When the program began after the collapse of the Soviet Union, the Russian economy was in shambles and the government struggled to pay salaries in secret cities where armies of technicians, engineers and scientists designed and built weapons.
"It really provided a lifeline in the 1990s for people who were underpaid or underemployed and might otherwise have gotten desperate enough to sell their services elsewhere," said Matthew Bunn of Harvard University's Belfer Center for Science and International Affairs.
Today Russia pumps more oil than Saudi Arabia, holds almost $500 billion in currency reserves and by one measure has the world's seventh-largest economy. Increasingly, the Russian government has regarded foreign aid as an embarrassing reminder of its past dependence on aid. But some arms control experts said Russia's decision may also have been motivated by security concerns.
Retired U.S. Army Brig. Gen. Kevin Ryan, executive director for research at the Belfer Center, said that both Russia's Federal Security Service and the FBI have long worried that Russian and U.S. weapons scientists working together on peaceful projects might inadvertently spill state secrets. "That's the risk for everybody, but they consider it a higher risk than we do," Ryan said.
Arms control advocates such as Ryan say the program still plays a vital role by supplementing salaries at underfunded weapons institutes and fostering ties between Russian and Western scientists.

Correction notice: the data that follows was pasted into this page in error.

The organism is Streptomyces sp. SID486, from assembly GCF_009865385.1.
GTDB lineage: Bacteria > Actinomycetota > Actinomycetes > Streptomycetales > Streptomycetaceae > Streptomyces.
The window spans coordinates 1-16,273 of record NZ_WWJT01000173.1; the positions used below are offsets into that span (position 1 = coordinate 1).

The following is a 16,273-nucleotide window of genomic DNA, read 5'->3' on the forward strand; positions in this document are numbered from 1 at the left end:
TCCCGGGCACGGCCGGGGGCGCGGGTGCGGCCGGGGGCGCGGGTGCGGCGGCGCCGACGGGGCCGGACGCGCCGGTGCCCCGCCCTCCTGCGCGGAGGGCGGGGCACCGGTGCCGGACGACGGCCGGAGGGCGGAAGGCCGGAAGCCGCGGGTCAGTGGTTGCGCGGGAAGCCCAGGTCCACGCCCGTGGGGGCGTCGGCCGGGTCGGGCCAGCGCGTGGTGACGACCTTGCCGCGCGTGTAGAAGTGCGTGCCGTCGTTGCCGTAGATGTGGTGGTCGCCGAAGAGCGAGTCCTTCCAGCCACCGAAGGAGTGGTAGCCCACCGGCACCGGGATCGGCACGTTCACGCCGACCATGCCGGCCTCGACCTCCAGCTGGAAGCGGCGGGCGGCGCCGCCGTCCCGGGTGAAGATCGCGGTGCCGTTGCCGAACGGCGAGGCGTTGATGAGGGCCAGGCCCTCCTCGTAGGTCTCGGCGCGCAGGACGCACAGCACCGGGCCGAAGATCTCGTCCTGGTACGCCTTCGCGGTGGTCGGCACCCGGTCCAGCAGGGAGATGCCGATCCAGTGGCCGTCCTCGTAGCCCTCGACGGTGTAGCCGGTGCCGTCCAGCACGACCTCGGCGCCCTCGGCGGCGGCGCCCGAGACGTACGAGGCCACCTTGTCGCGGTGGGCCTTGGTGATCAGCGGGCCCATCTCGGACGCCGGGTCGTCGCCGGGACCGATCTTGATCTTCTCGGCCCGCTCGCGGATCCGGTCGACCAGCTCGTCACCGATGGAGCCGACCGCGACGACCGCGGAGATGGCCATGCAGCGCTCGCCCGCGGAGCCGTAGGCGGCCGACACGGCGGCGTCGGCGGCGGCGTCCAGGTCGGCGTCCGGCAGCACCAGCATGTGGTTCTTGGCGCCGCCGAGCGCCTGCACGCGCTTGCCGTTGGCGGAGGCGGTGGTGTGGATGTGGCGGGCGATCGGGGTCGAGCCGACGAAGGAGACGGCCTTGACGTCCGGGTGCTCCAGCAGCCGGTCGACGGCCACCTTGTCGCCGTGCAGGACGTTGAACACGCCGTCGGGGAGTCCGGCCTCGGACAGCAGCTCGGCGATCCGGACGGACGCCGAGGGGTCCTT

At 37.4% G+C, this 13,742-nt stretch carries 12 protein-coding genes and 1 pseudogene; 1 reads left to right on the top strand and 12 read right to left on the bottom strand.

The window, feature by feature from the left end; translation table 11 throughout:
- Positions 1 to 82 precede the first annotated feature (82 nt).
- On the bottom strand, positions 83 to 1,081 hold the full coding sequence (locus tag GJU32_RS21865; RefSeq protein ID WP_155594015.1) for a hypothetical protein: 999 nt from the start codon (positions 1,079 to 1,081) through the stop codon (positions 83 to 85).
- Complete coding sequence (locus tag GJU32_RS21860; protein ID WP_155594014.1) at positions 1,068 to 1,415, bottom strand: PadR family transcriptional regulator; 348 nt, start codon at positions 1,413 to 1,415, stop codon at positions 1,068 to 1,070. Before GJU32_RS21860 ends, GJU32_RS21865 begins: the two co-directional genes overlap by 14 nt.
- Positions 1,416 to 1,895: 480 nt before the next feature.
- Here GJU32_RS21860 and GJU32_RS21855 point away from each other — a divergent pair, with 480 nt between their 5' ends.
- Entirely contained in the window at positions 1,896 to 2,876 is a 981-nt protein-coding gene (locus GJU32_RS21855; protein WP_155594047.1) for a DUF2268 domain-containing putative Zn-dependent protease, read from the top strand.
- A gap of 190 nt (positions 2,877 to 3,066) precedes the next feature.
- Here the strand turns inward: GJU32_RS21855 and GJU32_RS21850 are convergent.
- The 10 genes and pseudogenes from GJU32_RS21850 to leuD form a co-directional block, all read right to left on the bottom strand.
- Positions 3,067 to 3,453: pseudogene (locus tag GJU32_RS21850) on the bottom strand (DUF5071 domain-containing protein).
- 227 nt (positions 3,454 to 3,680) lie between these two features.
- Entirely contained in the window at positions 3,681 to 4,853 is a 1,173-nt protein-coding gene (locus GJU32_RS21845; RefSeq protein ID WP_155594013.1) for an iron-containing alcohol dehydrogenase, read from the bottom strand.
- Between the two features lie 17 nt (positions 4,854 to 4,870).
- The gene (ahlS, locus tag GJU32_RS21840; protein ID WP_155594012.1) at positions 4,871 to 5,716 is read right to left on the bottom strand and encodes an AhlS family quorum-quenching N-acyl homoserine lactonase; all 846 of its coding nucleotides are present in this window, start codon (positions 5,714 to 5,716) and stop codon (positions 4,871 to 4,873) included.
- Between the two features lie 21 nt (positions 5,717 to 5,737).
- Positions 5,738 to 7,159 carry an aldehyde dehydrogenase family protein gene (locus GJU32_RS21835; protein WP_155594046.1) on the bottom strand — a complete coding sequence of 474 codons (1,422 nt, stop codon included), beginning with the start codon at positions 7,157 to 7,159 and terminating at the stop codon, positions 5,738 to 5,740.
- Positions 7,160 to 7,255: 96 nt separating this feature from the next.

A 2007 Government Accountability Office study of U.S. Energy Department collaborative research programs in Russia found that senior officials at many former Soviet labs believed there was no longer any need for Western financial support.
Lab officials in Russia and Ukraine told the GAO, Congress' investigative arm, that foreign grants had helped them recruit and retain key personnel, preventing them from emigrating to the United States or other advanced industrial nations. These officials told the GAO that there was "little danger of scientists migrating to countries of concern," according to the 2007 study.
The center was prohibited from funding weapons work: The point was to introduce weapons scientists to civilian research. Congress objected when it discovered in 2008 that some of the institutes receiving U.S. aid were also working with Iran's nuclear program, specifically the recently completed nuclear power plant at Bushehr. The U.S. has long contended that Iranian officials use the Bushehr civilian power project as cover for pursuing a nuclear weapons program. Iran has always denied it is seeking to build atomic weapons.